Women of Somali and Oromo origin participating in the Kueleka Mabadiliko program

After conducting workshops addressing the urgent need to end Female Genital Mutilation(FGM) with groups of refugee women residing in Eastleigh, they identified two distinct groups. One consisted of 14 Somali women, while the other brought together 23 women from the Oromo community in Ethiopia. All of them were survivors of Female Genital Mutilation (FGM) and showed a keen interest in being part of the “Kueleka Mabadiliko: Moving Towards Change” program.

Both groups, totaling 37 women, actively participated in 10 training sessions on topics they themselves selected as most relevant. These topics included:

  • Female Genital Mutilation (types, origins, consequences, where it’s practiced…)
  • Gender-based violence
  • Sexual violence
  • Sexual and reproductive health (family planning, HIV…)
  • Hygiene
  • Menstrual hygiene
  • Nutrition
  • Mental health
  • Legal issues related to their refugee status

Commitment to change

It’s important to note that the program was carefully adapted to the participants’ characteristics. Sessions were conducted in their native language, and visual aids were used to facilitate their understanding. Additionally, they received support from other organizations such as Doctors Without Borders, Hessed, Diplomat, and our Somali social worker.

Somali woman holding book from the Kueleka Mabadiliko program

Kuelekea Mabadiliko. Working to end female genital mutilation.

The results achieved were significant:

  1. A support network was established among the participants.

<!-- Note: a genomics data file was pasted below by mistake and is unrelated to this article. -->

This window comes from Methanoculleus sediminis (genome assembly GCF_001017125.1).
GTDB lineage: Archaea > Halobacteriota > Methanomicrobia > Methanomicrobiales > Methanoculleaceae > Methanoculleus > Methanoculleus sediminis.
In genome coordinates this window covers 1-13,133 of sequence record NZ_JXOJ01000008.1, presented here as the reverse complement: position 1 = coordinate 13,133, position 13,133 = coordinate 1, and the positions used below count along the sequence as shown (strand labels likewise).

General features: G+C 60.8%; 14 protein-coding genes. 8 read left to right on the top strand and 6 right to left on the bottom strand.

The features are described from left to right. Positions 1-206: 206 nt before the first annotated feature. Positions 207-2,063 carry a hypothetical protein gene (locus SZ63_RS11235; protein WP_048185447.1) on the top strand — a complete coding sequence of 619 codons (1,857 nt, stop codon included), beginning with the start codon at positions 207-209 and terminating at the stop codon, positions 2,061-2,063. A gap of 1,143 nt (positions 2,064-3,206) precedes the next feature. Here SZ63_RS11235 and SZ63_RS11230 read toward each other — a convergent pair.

2. The women formed a savings group that allowed them to access small weekly loans through a rotating system.
  3. Participants received accurate information about Female Genital Mutilation (FGM) and its consequences, breaking the taboo and radically changing their perception of the issue.
  4. Women committed not to practice Female Genital Mutilation on their daughters and granddaughters.
  5. Participants learned to identify different forms of gender-based violence that they had previously considered normal behavior and gained knowledge on how to respond if they experienced violence.
  6. They also became aware of and utilized support services provided by various organizations, including the free services of MSF, Hesed, Refushe, among others.
  7. A total of 37 women graduated, receiving certificates and recognition from other organizations and government representatives, boosting their self-esteem.

After completing the program, two evaluation sessions were held with both groups to gather feedback from the participants and use this knowledge in future editions. Graduated participants will be part of the upcoming editions and actively engage as agents of change in their community to eradicate Female Genital Mutilation.

Toward a Future without Female Genital Mutilation: Next Generations

The first edition concluded with a graduation ceremony where participants received certificates, organization-logoed bags, a book containing all program content, and reusable sanitary pads. The ceremony was attended by and actively involved local and international organizations relevant to the sector, as well as important government members, religious leaders, and community leaders. This project has had a profound impact on the lives of these women and their families.

Family photo with MP Yussf Hassan and other organizations.

Family photo with MP Yussf Hassan and other organizations.

Their testimonies are moving and convey a clear message:

“Thanks to this program, I understand why I should not mutilate my daughter, and I won’t.”

“I wish I had participated in this program a few months ago… I mutilated my daughter because I thought it was the right thing to do, and now I regret it.”